The WAG also wants to focus funding on “priority areas” that it perceives to be important to future development of industry in Wales, including health and biosciences, the digital economy, low-carbon technologies, and advanced engineering and manufacturing.  Fair enough, I say, as long as “focus on” doesn’t mean “scrap everything else but”.  The big worry for me is that research doesn’t feature very strongly at all in the WAG’s document, and it isn’t in good shape in any case. According to the last Research Assessment Exercise (RAE), only around 14% of Welsh research is of world-leading quality and most of that (90%)  is concentrated in just four institutions (Aberystwyth, Bangor, Cardiff and Swansea).

Physics in Wales did particularly poorly in the RAE and in any case only involves three universities, Bangor having closed its Physics department many years ago. Indeed the RAE panel went out of its way to make unfavourable comments about the lack of coordination in Welsh  physics – comments, I might add, that went entirely beyond the panel’s remit and should have attracted censure. Physics is also an expensive subject so if we are to do better in future we need additional investment. Cardiff University is doing its best bring this about, but I think we should explore closer ties with Swansea and explicit encouragement from the WAG.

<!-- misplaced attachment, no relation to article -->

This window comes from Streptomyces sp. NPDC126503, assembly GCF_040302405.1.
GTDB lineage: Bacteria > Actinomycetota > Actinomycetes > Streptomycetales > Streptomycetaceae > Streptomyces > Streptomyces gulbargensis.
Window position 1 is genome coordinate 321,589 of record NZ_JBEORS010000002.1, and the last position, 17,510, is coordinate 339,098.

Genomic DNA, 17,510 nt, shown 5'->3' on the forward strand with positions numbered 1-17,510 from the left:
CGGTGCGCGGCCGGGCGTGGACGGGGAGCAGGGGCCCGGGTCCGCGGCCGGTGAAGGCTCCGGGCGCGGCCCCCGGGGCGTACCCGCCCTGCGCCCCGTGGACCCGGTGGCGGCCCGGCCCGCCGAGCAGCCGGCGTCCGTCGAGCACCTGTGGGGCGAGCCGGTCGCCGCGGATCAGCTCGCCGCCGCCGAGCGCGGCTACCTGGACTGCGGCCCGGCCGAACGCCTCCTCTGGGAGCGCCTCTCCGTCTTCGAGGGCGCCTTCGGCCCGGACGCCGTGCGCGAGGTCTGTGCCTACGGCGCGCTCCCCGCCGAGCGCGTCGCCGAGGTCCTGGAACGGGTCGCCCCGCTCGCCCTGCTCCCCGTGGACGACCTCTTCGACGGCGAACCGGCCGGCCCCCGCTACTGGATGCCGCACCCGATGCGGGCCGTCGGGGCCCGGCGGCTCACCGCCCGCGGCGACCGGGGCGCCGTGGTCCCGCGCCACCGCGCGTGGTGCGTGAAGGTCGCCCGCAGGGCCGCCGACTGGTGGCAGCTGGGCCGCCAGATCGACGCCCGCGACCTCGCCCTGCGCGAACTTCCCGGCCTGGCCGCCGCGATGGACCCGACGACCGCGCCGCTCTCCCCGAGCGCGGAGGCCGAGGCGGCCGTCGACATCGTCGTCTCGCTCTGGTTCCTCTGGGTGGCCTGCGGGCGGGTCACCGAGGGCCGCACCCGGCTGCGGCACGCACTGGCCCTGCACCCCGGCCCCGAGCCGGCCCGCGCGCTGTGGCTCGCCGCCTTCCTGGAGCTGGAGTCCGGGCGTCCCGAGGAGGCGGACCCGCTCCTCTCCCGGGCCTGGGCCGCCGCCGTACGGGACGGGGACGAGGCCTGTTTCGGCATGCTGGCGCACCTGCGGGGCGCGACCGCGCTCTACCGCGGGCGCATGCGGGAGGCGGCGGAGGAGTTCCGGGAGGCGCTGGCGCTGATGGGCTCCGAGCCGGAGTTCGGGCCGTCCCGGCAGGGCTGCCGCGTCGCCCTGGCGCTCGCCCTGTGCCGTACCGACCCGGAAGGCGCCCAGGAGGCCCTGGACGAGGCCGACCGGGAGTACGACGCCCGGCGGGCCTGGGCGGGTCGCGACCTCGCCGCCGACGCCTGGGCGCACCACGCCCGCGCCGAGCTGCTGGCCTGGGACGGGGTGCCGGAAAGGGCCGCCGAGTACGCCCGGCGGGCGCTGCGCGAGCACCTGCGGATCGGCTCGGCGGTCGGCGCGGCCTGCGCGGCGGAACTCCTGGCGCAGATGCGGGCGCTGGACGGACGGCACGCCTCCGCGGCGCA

STEM areas are woefully under-represented in Wales. Some think the WAG should seize the chance to boost this area of activity, but others think it’s already too late. According to the Times Higher,

Julie Lydon, vice-chancellor of the University of Glamorgan and the first female head of a university in Wales, says expertise in STEM will have to be developed in “distinct areas”. Given its small size, Wales must be careful to set itself realistic aims, she says.

The country faces a complex challenge, Lydon adds. “We don’t have anywhere near the range and extent of research (that we should) for our size. We’ve got to move it up a gear, and we’ve got to raise aspirations. We’ll do that in niche areas, and we’ll do that by partnership, not on our own.